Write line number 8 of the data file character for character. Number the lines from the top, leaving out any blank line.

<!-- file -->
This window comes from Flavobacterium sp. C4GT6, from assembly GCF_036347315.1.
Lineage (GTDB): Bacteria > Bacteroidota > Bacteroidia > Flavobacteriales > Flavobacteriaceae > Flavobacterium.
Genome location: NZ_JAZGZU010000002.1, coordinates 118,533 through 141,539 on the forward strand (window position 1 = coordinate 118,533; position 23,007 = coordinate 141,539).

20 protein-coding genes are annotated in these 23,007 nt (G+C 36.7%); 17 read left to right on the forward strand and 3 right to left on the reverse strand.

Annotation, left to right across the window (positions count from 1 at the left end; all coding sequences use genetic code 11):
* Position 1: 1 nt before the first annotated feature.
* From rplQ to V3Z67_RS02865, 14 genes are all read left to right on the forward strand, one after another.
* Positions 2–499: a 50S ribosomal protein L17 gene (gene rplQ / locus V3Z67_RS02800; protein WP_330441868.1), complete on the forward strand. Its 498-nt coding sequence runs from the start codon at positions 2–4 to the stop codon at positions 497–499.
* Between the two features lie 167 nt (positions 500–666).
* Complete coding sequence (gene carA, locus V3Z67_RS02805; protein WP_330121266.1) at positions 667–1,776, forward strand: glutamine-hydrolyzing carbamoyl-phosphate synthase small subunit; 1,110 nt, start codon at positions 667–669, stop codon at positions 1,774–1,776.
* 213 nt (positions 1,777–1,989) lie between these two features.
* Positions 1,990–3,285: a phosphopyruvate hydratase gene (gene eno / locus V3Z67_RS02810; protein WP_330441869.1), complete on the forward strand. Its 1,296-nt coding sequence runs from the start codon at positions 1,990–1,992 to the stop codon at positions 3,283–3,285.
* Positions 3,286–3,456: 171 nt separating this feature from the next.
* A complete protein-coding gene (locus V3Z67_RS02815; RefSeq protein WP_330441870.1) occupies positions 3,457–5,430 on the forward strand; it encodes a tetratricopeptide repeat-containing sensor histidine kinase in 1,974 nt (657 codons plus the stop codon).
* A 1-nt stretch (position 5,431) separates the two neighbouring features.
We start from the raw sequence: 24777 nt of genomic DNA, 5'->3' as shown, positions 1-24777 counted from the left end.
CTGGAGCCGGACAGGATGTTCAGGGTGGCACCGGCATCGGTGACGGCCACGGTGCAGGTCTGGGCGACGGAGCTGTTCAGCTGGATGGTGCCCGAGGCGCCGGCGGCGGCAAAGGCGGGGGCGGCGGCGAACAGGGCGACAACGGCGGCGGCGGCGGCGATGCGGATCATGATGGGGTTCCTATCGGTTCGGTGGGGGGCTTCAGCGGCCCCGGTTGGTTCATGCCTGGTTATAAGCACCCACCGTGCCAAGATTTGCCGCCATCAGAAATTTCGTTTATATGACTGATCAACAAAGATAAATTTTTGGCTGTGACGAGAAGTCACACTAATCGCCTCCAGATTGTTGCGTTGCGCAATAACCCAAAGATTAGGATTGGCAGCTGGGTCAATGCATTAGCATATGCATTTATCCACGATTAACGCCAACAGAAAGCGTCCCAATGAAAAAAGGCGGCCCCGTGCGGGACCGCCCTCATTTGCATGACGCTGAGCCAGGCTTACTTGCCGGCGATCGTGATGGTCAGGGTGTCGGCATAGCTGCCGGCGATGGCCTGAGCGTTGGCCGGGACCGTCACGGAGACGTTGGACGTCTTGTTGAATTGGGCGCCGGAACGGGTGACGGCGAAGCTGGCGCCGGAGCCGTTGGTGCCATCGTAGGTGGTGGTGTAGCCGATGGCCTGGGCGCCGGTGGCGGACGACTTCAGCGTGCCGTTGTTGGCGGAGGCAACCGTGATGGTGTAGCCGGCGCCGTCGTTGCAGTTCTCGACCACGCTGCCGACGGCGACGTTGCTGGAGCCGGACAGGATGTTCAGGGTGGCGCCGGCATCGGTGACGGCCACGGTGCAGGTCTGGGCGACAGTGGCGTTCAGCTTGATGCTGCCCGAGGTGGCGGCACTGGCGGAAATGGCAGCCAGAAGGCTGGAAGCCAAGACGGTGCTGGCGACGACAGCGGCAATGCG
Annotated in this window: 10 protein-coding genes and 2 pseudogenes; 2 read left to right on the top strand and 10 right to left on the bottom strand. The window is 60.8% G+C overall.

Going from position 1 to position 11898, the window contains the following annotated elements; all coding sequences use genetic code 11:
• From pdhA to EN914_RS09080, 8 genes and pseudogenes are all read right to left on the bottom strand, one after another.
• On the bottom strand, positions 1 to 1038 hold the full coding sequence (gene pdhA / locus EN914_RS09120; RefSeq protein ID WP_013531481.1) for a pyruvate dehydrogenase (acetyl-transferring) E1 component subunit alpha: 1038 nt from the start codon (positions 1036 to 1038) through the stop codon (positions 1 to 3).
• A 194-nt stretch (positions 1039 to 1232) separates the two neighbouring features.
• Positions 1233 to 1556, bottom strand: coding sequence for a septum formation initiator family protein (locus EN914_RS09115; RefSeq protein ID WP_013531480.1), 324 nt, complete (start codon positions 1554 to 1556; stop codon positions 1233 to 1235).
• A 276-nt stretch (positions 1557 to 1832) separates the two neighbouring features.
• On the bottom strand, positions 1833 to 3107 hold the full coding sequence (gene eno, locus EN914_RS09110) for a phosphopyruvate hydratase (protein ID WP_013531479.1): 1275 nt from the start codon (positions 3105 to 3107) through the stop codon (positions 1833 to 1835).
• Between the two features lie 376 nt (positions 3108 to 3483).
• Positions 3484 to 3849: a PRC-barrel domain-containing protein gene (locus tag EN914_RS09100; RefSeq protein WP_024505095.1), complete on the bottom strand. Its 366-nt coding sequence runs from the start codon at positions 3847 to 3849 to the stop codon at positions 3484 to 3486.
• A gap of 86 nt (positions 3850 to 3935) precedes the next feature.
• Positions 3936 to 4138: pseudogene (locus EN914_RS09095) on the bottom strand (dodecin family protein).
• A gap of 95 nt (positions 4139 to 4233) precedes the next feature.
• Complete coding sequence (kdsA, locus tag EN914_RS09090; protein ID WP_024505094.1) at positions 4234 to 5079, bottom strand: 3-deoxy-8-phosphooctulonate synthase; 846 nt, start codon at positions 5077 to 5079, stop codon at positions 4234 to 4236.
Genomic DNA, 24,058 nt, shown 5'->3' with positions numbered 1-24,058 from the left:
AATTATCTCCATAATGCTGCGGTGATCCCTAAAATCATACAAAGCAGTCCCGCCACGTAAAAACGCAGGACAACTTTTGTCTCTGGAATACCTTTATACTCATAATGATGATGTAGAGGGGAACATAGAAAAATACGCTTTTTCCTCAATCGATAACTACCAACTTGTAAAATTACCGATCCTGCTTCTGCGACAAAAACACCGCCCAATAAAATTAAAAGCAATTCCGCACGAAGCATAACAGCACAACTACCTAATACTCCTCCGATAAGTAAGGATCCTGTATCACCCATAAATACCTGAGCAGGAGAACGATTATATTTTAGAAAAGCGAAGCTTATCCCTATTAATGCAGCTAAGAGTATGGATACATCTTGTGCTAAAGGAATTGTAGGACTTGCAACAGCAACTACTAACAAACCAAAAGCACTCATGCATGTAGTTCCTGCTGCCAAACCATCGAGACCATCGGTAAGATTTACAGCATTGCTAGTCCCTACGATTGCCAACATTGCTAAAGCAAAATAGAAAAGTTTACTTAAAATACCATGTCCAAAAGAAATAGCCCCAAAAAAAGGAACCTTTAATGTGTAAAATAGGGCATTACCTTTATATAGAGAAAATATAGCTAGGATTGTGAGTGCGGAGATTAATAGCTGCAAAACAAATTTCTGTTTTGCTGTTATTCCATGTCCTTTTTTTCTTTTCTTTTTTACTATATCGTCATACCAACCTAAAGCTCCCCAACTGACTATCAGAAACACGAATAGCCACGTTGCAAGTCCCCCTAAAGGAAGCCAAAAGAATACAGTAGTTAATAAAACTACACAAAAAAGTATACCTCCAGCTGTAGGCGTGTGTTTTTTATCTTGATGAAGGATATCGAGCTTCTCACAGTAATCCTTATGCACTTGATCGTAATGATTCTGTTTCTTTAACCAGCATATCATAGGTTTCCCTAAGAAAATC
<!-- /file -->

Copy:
* Positions 2–499: a 50S ribosomal protein L17 gene (gene rplQ / locus V3Z67_RS02800; protein WP_330441868.1), complete on the forward strand. Its 498-nt coding sequence runs from the start codon at positions 2–4 to the stop codon at positions 497–499.